Build Back Better: Why It’s Important and Where Things Stand

Build Back Better: Why It’s Important and Where Things Stand

By: Heidi Weaver-Smith | Jr. Fellow with Innovation Ohio and the Ohio Women’s Public Policy Network

In case you’ve gotten lost on the current status of President Biden’s Build Back Better plan, we’re here to get you up to speed on where things stand and why it’s important for working families. Build Back Better aims to invest $1.75 trillion in children and families, creating millions of jobs in clean energy and other sectors while empowering Americans – especially women – to join and remain in the labor force. The bill passed the U.S. House in November 2021, but was stalled after negotiations with Sen. Joe Manchin (D-WV) came to a standstill in December.

In early 2022, President Biden admitted that Build Back Better will likely have to be passed in chunks, with the initial package passed by reconciliation requiring only a simple majority of the Senate to be in support. Any provisions left out will require a higher bar of bipartisan support to pass in the future. The big question at that time was, what provisions would make the cut.

Now, after weeks of fits and starts behind the scenes, Sen. Manchin has come forward with another proposed compromise. He has come back to the table with an even more slimmed down version of the economic package, proposing that his colleagues choose one 10-year program to focus on, such as paid family leave, with the other half of revenues raised to fund the package devoted to deficit reduction and fighting inflation. With Build Back Better under renegotiation, here’s a little primer on three of the original provisions that offer key supports for working women and families and where they stand now.


Offering the largest investment in childcare in American history, the Build Back Better plan establishes universal preschool for all 3-4 year olds. The childcare components are the most transformational expansion of education in 100 years. Offering long-term educational benefits to children while confronting the unfeasible cost of childcare, the plan ensures working families will pay no more than 7% of income on childcare. Sen. Manchin has voiced support for this part of the plan, so a re-worked Build Back Better plan may still include it.

Paid Family Leave

The U.S. currently is the only industrialized nation in the world that does not provide some form of guaranteed paid family leave. Under Biden’s original Build Back Better plan, families would have access to up to four weeks of paid leave from their jobs, enabling them to welcome a new baby, care for children, siblings, parents, or grandparents facing a serious medical issue, or address their own medical emergency while continuing to be paid and ensuring they have a job to return to. Today our labor force is under massive strain, with an estimated 2.3 million fewer women workers as a result of the pandemic. Women of Color and those with lower incomes have faced the biggest barriers to returning to work and recovering financially, and 17% of parents have quit work to care for children during the pandemic. An overwhelming 9/10 American families would benefit from this transformational combination of paid family leave and expanded childcare. American families – and especially women – need reliable, affordable childcare and paid leave. But Sen. Manchin opposes this provision, so it’s on the chopping block.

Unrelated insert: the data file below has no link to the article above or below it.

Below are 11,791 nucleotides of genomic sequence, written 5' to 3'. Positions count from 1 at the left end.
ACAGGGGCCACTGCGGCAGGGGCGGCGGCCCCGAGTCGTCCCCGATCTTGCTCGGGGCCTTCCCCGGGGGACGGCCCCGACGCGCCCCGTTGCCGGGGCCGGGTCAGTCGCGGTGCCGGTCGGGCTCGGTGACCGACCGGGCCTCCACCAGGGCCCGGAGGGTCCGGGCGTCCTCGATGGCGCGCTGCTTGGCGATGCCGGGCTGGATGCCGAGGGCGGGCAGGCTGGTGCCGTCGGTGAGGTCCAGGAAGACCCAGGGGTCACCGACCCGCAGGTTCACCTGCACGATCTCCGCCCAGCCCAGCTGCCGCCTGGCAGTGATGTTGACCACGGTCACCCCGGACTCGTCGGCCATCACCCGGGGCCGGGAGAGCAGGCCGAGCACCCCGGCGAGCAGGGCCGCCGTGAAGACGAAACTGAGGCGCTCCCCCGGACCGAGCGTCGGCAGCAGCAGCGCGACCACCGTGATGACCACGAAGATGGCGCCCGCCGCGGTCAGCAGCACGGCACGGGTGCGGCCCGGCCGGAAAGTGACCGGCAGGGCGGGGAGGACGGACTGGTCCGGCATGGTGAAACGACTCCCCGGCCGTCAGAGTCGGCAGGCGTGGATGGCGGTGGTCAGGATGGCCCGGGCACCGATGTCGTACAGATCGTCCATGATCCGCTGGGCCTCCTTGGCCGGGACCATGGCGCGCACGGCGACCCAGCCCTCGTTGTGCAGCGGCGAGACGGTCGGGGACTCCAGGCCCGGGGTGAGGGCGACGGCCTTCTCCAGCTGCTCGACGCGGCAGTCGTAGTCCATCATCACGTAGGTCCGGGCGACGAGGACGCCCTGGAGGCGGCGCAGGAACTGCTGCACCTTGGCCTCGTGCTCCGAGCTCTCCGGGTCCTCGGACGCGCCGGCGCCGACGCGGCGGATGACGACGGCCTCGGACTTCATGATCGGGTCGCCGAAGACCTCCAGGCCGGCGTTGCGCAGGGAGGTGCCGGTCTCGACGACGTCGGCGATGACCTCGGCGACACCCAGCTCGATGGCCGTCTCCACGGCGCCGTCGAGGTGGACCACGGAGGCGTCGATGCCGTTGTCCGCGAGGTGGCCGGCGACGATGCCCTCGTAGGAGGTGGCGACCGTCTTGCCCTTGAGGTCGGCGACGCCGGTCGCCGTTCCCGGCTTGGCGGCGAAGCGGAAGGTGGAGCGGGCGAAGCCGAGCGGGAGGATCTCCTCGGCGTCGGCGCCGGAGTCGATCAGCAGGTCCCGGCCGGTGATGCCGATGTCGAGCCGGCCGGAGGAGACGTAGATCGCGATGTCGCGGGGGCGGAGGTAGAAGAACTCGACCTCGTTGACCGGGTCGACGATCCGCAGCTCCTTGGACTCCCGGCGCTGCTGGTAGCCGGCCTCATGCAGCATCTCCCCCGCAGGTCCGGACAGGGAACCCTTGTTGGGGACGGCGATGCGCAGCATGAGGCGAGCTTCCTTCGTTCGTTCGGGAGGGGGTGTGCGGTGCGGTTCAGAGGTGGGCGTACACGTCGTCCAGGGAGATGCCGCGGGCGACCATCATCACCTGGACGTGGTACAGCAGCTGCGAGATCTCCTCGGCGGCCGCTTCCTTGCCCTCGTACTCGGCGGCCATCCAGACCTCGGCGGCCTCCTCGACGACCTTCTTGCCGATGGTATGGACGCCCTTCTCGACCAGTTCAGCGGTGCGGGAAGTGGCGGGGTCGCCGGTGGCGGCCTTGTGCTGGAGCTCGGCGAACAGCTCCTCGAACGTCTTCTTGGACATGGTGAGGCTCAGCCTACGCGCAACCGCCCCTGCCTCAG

Child Tax Credit

The Child Tax Credit, expanded in 2021, offered the biggest tax cut for working families ever, providing up to $300/month per child to 39 million American households. U.S. Senator Sherrod Brown (D-OH) has been a vocal supporter of continuing the Child Tax Credit, emphasizing its impact on cutting child poverty, which disproportionately affects Black and Brown children. According to the NAACP the expanded Child Tax Credit would cut child poverty overall by 44.9% and reduce Black child poverty by 54.2%, a crucial step towards dismantling the persisting inequity of racial income gaps. Nearly 90% of American children will qualify for the credit, and the vast majority of low-income families report using the credit to cover costs for rent, food, clothing, and other basic needs. The Child Tax Credit expired at the end of 2021 and payments to working families ended on Jan. 15. Our most vulnerable children and families need an expansion of the child tax credit now. Though President Biden reaffirmed his belief in the provision this week, he also admitted he is not sure he will be able to get it into the package, since Sen. Manchin is not in favor of its inclusion.

Build Back Better is incomplete without each of these important provisions, so whether they are passed now as part of the overall package, or piecemeal later, they must pass. The combination of these initiatives could save most families more than half of what they currently spend on childcare. A two-parent family of four would save up to $7400 in annual costs, and a single mom with two children would save up to $15,000 annually. Every one of those dollars can be reinvested by families into the resources they most need. We can’t afford to wait while our failing childcare infrastructure and lack of good-paying jobs prevent American families from getting back to work. The time to invest in working American families is now.

About the Author: Heidi Weaver-Smith is a Jr. Fellow with Innovation Ohio and the Ohio Women’s Public Policy Network, and she serves as the Operations Director of Little Bottoms Free Store, building supportive community, providing basic needs, and sharing resources with the diverse families of young children in Central Ohio. Her policy interests include workplace equity, accessible and affordable childcare, and ending violence against women and girls.